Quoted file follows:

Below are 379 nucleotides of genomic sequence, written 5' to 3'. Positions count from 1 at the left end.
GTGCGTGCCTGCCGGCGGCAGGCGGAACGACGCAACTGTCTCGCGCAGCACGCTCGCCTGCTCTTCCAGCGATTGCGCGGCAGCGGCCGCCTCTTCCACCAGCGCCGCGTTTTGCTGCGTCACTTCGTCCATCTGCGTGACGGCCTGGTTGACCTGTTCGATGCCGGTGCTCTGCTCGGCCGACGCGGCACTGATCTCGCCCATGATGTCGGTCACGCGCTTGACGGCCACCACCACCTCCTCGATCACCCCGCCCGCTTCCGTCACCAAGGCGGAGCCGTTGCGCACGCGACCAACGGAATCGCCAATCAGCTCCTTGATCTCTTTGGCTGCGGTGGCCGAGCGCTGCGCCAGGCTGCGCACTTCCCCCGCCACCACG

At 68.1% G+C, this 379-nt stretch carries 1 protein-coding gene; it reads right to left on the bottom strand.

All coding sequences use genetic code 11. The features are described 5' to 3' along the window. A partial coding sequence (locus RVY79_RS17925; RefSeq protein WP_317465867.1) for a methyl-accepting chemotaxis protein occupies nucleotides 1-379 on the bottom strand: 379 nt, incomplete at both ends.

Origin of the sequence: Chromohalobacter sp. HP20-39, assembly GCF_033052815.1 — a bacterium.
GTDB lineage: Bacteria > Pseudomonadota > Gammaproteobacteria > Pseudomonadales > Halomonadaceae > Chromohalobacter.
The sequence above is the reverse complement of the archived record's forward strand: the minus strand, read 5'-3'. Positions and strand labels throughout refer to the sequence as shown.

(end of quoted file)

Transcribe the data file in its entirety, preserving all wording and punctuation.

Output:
Below are 379 nucleotides of genomic sequence, written 5' to 3'. Positions count from 1 at the left end.
GTGCGTGCCTGCCGGCGGCAGGCGGAACGACGCAACTGTCTCGCGCAGCACGCTCGCCTGCTCTTCCAGCGATTGCGCGGCAGCGGCCGCCTCTTCCACCAGCGCCGCGTTTTGCTGCGTCACTTCGTCCATCTGCGTGACGGCCTGGTTGACCTGTTCGATGCCGGTGCTCTGCTCGGCCGACGCGGCACTGATCTCGCCCATGATGTCGGTCACGCGCTTGACGGCCACCACCACCTCCTCGATCACCCCGCCCGCTTCCGTCACCAAGGCGGAGCCGTTGCGCACGCGACCAACGGAATCGCCAATCAGCTCCTTGATCTCTTTGGCTGCGGTGGCCGAGCGCTGCGCCAGGCTGCGCACTTCCCCCGCCACCACG

At 68.1% G+C, this 379-nt stretch carries 1 protein-coding gene; it reads right to left on the bottom strand.

All coding sequences use genetic code 11. The features are described 5' to 3' along the window. A partial coding sequence (locus RVY79_RS17925; RefSeq protein WP_317465867.1) for a methyl-accepting chemotaxis protein occupies nucleotides 1-379 on the bottom strand: 379 nt, incomplete at both ends.

Origin of the sequence: Chromohalobacter sp. HP20-39, assembly GCF_033052815.1 — a bacterium.
GTDB lineage: Bacteria > Pseudomonadota > Gammaproteobacteria > Pseudomonadales > Halomonadaceae > Chromohalobacter.
The sequence above is the reverse complement of the archived record's forward strand: the minus strand, read 5'-3'. Positions and strand labels throughout refer to the sequence as shown.